Advertisement

Topics

Impact of a Multifactorial Program of Hand Hygiene on Infections in Children Attending in Day-care Centres

2017-09-28 04:38:22 | BioPortfolio

Summary

It is well known that attending Day Care Centres (DCCs) can lead to an increase in the frequency of infections, due to the high incidence at this age and also the ease of transmission among children. This high incidence respiratory tract infections (RTIs) and acute gastroenteritis can also have a significant impact on the cost of health care systems, increasing the number of medical visits, hospitalizations and prescribing medications as symptomatic drugs or unnecessary antibiotics in some cases.The aim of the study was to determine whether a multifactorial hand-hygiene program (handwashing with soap and water vs hand sanitizer vs control group) reduce episodes due to RTIs and gastroenteritis in children attending DCCs. In addition, analyze the cost-effectiveness of these interventions.

Description

A randomized, controlled, and open study of 3 cohorts of families with children attending to DCCs, between the ages of 0 and 3, attending 25 DCC (911 children) in Almeria (Spain) was designed. This study was carried out over the course of 8 months (November 2013 to June 2014). A group of DCCs/families will perform hand hygiene with soap and water (SWG), another group with hand sanitizer gel (HSG) and a control group (CG) practiced usual handwashing techniques.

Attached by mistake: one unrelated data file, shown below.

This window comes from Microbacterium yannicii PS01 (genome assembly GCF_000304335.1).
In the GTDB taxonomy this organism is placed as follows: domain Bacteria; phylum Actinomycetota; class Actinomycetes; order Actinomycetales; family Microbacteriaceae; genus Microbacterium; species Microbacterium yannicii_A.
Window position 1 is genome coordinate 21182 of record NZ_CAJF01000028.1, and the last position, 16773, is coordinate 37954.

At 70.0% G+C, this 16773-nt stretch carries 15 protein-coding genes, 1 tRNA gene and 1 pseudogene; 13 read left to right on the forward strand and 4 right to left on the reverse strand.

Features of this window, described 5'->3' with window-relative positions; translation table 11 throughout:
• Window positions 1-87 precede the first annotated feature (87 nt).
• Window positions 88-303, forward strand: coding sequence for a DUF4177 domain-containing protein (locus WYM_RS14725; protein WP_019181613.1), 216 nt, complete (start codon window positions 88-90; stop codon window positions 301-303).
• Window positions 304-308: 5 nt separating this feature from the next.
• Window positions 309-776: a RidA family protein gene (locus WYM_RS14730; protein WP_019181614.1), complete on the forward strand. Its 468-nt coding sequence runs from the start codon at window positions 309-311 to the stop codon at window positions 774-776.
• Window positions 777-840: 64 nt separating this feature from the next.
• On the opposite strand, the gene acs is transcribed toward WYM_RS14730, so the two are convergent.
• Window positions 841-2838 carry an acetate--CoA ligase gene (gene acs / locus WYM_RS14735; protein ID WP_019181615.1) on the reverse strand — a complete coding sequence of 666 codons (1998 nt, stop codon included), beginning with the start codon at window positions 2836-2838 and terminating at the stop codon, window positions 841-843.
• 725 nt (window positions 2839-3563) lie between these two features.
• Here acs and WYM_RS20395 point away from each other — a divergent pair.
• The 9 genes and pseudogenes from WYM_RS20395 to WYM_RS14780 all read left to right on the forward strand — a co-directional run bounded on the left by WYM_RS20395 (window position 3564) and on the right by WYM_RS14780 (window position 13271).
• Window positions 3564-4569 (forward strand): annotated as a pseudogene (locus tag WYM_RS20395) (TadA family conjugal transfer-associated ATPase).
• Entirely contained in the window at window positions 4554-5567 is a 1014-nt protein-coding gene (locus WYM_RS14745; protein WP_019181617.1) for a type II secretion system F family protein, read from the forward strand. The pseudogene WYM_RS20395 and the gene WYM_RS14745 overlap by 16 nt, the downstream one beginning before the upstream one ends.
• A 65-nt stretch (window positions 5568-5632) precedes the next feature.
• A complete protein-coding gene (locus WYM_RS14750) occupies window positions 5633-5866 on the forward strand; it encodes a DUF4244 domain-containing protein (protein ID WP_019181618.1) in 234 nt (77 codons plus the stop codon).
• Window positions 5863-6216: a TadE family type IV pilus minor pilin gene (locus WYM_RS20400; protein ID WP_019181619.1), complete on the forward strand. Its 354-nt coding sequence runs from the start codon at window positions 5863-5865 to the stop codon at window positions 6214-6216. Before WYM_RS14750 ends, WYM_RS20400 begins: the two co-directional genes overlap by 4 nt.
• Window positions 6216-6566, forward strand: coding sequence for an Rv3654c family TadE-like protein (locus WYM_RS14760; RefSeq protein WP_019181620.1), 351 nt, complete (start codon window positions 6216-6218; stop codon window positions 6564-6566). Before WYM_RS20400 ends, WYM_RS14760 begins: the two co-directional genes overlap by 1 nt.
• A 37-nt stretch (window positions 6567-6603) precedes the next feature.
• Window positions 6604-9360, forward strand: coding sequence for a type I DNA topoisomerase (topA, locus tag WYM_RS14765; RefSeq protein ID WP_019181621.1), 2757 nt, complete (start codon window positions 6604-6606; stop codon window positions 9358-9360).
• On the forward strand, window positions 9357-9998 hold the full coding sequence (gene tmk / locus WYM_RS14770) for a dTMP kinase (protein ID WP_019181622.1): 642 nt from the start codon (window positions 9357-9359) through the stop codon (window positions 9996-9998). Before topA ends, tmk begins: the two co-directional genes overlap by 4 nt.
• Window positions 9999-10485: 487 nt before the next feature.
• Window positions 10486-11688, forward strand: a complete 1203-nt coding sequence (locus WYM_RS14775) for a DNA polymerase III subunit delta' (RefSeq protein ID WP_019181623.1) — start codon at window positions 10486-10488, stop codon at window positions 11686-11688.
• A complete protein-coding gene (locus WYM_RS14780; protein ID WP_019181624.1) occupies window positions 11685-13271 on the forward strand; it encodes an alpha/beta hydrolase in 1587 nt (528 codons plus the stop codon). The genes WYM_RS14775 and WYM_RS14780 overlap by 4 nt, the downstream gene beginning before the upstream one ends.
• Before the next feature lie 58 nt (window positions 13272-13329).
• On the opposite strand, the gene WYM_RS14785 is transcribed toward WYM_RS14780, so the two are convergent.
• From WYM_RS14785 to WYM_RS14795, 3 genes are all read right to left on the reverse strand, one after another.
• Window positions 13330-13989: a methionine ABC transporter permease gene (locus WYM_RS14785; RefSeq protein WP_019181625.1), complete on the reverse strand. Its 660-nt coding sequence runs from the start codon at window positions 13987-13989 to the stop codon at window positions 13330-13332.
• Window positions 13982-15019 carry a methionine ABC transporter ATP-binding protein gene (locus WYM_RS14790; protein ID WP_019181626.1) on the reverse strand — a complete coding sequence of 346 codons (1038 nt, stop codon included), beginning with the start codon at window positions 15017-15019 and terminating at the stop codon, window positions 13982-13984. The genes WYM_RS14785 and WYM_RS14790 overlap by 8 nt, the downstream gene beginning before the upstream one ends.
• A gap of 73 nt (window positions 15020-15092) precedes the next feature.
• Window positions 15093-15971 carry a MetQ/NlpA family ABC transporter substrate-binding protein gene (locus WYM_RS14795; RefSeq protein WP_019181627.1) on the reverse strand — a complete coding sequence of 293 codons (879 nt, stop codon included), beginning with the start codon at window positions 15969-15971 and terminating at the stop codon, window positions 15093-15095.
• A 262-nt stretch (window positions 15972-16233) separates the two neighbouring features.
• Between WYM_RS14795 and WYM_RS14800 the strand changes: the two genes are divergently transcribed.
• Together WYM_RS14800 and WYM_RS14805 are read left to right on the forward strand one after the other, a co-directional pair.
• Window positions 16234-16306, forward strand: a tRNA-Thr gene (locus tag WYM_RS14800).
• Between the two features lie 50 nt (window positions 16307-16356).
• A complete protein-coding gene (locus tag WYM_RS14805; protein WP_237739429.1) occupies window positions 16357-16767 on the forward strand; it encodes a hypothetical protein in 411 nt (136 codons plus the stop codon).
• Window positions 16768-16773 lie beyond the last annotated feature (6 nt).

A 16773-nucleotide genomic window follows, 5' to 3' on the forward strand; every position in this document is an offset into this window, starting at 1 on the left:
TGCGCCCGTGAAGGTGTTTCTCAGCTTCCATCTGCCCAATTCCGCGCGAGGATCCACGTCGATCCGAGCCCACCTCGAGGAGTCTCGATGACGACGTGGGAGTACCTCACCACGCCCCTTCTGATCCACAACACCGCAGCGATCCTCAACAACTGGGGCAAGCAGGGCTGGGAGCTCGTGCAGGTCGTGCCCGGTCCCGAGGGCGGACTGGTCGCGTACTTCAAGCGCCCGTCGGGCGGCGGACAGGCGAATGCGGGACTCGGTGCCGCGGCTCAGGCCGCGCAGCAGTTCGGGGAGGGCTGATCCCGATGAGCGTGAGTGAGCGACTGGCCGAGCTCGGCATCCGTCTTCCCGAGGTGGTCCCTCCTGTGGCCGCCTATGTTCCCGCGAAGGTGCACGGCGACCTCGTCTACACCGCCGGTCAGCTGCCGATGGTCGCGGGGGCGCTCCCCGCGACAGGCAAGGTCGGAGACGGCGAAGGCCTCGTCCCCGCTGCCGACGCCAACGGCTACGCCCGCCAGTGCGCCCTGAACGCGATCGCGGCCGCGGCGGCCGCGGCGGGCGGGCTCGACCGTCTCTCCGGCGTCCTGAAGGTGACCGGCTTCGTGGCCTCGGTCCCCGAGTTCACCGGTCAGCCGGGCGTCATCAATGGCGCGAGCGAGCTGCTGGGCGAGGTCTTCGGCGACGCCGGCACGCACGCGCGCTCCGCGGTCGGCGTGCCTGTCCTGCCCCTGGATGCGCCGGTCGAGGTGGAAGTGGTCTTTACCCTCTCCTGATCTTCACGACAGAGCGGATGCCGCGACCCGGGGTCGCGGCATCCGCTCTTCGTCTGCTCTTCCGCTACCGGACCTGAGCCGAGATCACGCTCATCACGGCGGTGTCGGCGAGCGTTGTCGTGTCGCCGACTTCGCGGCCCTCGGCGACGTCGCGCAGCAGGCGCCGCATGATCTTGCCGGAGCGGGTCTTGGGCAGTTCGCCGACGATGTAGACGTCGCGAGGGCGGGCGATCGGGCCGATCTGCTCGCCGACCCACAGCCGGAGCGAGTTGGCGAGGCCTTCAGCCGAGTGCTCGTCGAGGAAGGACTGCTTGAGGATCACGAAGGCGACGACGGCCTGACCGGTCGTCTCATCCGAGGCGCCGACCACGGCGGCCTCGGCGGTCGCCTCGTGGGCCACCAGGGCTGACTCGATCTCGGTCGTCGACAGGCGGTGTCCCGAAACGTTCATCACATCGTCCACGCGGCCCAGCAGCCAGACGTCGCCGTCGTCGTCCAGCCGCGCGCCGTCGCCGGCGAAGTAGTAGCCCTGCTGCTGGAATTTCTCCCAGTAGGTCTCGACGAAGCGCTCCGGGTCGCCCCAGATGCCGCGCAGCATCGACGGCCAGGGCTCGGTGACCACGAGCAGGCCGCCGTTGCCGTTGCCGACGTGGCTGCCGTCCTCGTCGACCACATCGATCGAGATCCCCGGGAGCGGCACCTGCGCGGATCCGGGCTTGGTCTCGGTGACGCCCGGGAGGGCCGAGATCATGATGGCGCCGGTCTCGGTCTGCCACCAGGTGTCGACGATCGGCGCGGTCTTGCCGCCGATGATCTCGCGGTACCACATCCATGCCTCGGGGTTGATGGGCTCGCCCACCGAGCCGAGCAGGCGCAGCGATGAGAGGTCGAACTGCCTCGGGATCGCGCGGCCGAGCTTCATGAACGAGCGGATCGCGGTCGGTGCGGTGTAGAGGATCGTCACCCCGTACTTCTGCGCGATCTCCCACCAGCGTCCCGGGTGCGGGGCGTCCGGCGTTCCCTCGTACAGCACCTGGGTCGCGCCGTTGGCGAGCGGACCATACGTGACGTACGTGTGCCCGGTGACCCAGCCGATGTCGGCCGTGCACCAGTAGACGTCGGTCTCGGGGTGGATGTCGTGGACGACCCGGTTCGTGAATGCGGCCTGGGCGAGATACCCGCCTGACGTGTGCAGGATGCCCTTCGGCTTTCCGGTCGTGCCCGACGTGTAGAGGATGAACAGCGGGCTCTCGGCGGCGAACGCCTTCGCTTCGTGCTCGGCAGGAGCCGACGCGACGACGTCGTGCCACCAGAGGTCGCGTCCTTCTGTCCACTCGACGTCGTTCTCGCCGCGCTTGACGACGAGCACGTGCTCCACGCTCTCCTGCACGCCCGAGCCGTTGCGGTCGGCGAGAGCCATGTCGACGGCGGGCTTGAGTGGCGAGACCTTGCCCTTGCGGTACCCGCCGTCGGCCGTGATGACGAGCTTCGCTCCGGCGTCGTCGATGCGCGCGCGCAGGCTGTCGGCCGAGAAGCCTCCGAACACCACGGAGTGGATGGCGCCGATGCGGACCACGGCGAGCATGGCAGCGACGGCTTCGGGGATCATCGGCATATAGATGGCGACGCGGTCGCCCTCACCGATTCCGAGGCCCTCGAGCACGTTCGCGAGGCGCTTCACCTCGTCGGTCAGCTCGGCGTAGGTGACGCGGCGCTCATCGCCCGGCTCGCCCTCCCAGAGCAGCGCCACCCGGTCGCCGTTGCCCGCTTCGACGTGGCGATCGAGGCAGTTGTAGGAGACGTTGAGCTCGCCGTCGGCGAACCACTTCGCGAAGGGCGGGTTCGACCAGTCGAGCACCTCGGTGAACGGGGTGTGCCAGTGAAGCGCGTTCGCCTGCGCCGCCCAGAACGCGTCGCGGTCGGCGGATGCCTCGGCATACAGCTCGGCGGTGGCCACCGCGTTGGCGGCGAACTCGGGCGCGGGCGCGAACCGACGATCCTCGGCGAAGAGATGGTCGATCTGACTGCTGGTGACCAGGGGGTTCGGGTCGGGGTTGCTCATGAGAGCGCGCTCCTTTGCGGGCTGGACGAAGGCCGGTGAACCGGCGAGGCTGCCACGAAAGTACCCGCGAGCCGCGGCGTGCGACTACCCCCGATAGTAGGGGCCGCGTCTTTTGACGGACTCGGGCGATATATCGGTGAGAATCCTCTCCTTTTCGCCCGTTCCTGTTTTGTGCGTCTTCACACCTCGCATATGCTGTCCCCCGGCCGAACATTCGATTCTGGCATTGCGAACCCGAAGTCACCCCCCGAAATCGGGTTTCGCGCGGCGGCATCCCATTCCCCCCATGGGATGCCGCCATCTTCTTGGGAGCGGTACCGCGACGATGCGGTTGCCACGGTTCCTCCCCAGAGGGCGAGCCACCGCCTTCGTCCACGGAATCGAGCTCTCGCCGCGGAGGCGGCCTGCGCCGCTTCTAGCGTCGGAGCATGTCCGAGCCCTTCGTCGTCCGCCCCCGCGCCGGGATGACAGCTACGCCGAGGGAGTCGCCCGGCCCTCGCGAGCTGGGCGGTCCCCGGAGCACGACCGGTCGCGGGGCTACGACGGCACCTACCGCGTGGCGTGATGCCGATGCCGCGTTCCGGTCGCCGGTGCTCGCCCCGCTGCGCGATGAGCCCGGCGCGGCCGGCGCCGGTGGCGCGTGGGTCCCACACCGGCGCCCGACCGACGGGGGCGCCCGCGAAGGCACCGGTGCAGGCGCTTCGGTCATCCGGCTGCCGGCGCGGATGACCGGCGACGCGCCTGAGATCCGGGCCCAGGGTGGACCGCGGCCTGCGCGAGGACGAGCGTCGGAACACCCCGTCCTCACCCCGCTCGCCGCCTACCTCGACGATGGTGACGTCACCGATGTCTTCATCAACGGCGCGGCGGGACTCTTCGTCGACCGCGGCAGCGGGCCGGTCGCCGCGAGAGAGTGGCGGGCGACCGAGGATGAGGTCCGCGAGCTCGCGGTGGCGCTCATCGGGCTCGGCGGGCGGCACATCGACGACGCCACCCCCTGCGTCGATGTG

Intervention: The families and DCCs staff randomly assigned to HSG and SWG attended handwashing workshops of 2-hour duration. These took place one month before the beginning of the study. Workshop content included education about the most frequent infections in DCCs, their transmission, prevention, treatment, instructions on how and when hands should be washed, use of hand sanitizers and possible side effects in the HSG. Every 2 weeks, the research assistant and the teachers (staff) performed activities such as stories, songs and posters in the classroom, which are linked to hand hygiene and infection's transmission. In the Children/families in the HSG and SWG were instructed by the researchers, teachers, and research assistant to maintain the usual handwashing procedure after going to the toilet and when their hands were visibly dirty. They also were told to use the hand sanitizer and handwashing with water and liquid soap correctly in the following circumstances: after coming into the classroom; before and after lunch; after playing outside; when they went home; and after coughing; sneezing; or blowing their noses; after diapering.